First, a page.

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Manitoba Agriculture, Food and Rural Initiatives

Manitoba Insect Update

June 30, 2008                   

Compiled by: John Gavloski, Entomologist, Manitoba Agriculture, Food and Rural Initiatives,
Crops Knowledge Centre, Phone: 204-745-5668; Fax: 204-745-5690

To report observations of insect activity or control that may be of interest or importance to others in Manitoba, please send messages to the above contact addresses.

To be placed on an e-mail list to be notified when new Manitoba Insect Updates are posted, please contact John Gavloski at the address or numbers listed above.


Alfalfa weevils are a concern on alfalfa in the Interlake region. Diamondback moth larvae are showing up in canola fields in the southeast, but not at levels of economic concern. Wheat midge emergence has been delayed this year; emergence has not yet started.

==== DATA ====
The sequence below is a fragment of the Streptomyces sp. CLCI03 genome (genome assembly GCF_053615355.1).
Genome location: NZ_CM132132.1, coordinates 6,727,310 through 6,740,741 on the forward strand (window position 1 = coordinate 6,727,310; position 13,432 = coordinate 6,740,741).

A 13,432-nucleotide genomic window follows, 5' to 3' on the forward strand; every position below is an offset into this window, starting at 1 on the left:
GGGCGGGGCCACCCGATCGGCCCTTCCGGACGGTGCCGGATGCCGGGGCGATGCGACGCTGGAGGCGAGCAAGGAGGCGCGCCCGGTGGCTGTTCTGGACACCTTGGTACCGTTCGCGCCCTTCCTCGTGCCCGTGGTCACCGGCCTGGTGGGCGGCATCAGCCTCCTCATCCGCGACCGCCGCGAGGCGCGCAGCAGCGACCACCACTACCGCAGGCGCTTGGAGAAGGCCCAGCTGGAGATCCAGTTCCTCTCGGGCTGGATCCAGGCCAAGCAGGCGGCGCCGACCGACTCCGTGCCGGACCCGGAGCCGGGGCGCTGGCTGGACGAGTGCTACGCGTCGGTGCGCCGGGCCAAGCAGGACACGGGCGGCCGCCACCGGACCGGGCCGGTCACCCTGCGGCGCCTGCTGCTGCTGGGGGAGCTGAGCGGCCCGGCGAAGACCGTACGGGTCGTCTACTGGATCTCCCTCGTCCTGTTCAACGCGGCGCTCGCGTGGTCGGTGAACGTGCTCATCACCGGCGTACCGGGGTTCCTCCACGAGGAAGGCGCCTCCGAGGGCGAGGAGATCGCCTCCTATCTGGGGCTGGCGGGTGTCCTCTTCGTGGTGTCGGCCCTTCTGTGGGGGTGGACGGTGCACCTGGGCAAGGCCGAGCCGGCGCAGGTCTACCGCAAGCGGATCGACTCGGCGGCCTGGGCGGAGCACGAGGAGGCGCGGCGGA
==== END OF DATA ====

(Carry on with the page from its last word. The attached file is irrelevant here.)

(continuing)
Recent Insect Concerns and Observations

Alfalfa weevil

Defoliation from Alfalfa weevil has become a concern in many alfalfa fields in the Interlake and in the Lac du Bonnet areas. In alfalfa hay fields where they are a concern, many are cutting the alfalfa early to control the alfalfa weevil. In seed fields where alfalfa weevil is a concern, cutting is not an option, and some spraying has occurred. Insecticides applied to control plant bugs prior to putting out leafcutter bees should also kill alfalfa weevil. If using dimethoate (Cygon or Lagon), note that the labels indicate “reduction only”. Some have commented in the past that they were only getting partial control of alfalfa weevil using dimethoate.

Wheat Midge